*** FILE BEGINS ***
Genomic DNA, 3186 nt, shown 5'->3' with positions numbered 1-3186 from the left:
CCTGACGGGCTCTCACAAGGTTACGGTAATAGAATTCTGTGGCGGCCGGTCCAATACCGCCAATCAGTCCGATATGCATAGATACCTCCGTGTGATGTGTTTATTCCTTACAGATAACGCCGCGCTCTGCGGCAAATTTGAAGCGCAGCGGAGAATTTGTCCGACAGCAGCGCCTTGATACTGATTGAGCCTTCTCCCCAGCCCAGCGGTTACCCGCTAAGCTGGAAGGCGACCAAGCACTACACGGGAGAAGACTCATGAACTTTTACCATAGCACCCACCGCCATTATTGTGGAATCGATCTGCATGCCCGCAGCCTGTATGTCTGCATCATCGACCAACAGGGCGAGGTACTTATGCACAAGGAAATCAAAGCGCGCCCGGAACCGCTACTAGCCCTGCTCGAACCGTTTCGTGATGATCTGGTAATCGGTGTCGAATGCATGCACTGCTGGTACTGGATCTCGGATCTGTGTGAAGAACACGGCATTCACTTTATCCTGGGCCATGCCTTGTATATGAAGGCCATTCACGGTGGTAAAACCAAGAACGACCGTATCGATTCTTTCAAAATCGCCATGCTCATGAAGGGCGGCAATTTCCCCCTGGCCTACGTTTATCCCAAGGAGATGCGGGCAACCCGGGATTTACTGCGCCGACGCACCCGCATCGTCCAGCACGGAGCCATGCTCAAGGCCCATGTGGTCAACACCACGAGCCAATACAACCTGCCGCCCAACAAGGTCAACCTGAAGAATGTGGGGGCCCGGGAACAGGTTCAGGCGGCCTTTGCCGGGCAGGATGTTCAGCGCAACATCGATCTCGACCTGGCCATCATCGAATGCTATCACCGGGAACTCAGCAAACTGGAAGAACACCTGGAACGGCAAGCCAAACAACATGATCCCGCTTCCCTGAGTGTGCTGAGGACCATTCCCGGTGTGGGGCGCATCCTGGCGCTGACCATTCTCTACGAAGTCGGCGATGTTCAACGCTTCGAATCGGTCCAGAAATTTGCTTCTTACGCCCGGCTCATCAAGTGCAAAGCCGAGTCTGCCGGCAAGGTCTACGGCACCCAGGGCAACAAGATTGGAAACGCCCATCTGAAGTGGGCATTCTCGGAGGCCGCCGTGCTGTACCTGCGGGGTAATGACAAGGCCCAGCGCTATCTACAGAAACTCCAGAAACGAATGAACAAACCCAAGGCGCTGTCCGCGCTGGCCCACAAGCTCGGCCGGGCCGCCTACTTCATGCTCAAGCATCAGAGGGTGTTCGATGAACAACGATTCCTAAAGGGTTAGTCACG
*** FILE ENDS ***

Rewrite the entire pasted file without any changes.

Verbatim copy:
Genomic DNA, 3186 nt, shown 5'->3' with positions numbered 1-3186 from the left:
CCTGACGGGCTCTCACAAGGTTACGGTAATAGAATTCTGTGGCGGCCGGTCCAATACCGCCAATCAGTCCGATATGCATAGATACCTCCGTGTGATGTGTTTATTCCTTACAGATAACGCCGCGCTCTGCGGCAAATTTGAAGCGCAGCGGAGAATTTGTCCGACAGCAGCGCCTTGATACTGATTGAGCCTTCTCCCCAGCCCAGCGGTTACCCGCTAAGCTGGAAGGCGACCAAGCACTACACGGGAGAAGACTCATGAACTTTTACCATAGCACCCACCGCCATTATTGTGGAATCGATCTGCATGCCCGCAGCCTGTATGTCTGCATCATCGACCAACAGGGCGAGGTACTTATGCACAAGGAAATCAAAGCGCGCCCGGAACCGCTACTAGCCCTGCTCGAACCGTTTCGTGATGATCTGGTAATCGGTGTCGAATGCATGCACTGCTGGTACTGGATCTCGGATCTGTGTGAAGAACACGGCATTCACTTTATCCTGGGCCATGCCTTGTATATGAAGGCCATTCACGGTGGTAAAACCAAGAACGACCGTATCGATTCTTTCAAAATCGCCATGCTCATGAAGGGCGGCAATTTCCCCCTGGCCTACGTTTATCCCAAGGAGATGCGGGCAACCCGGGATTTACTGCGCCGACGCACCCGCATCGTCCAGCACGGAGCCATGCTCAAGGCCCATGTGGTCAACACCACGAGCCAATACAACCTGCCGCCCAACAAGGTCAACCTGAAGAATGTGGGGGCCCGGGAACAGGTTCAGGCGGCCTTTGCCGGGCAGGATGTTCAGCGCAACATCGATCTCGACCTGGCCATCATCGAATGCTATCACCGGGAACTCAGCAAACTGGAAGAACACCTGGAACGGCAAGCCAAACAACATGATCCCGCTTCCCTGAGTGTGCTGAGGACCATTCCCGGTGTGGGGCGCATCCTGGCGCTGACCATTCTCTACGAAGTCGGCGATGTTCAACGCTTCGAATCGGTCCAGAAATTTGCTTCTTACGCCCGGCTCATCAAGTGCAAAGCCGAGTCTGCCGGCAAGGTCTACGGCACCCAGGGCAACAAGATTGGAAACGCCCATCTGAAGTGGGCATTCTCGGAGGCCGCCGTGCTGTACCTGCGGGGTAATGACAAGGCCCAGCGCTATCTACAGAAACTCCAGAAACGAATGAACAAACCCAAGGCGCTGTCCGCGCTGGCCCACAAGCTCGGCCGGGCCGCCTACTTCATGCTCAAGCATCAGAGGGTGTTCGATGAACAACGATTCCTAAAGGGTTAGTCACG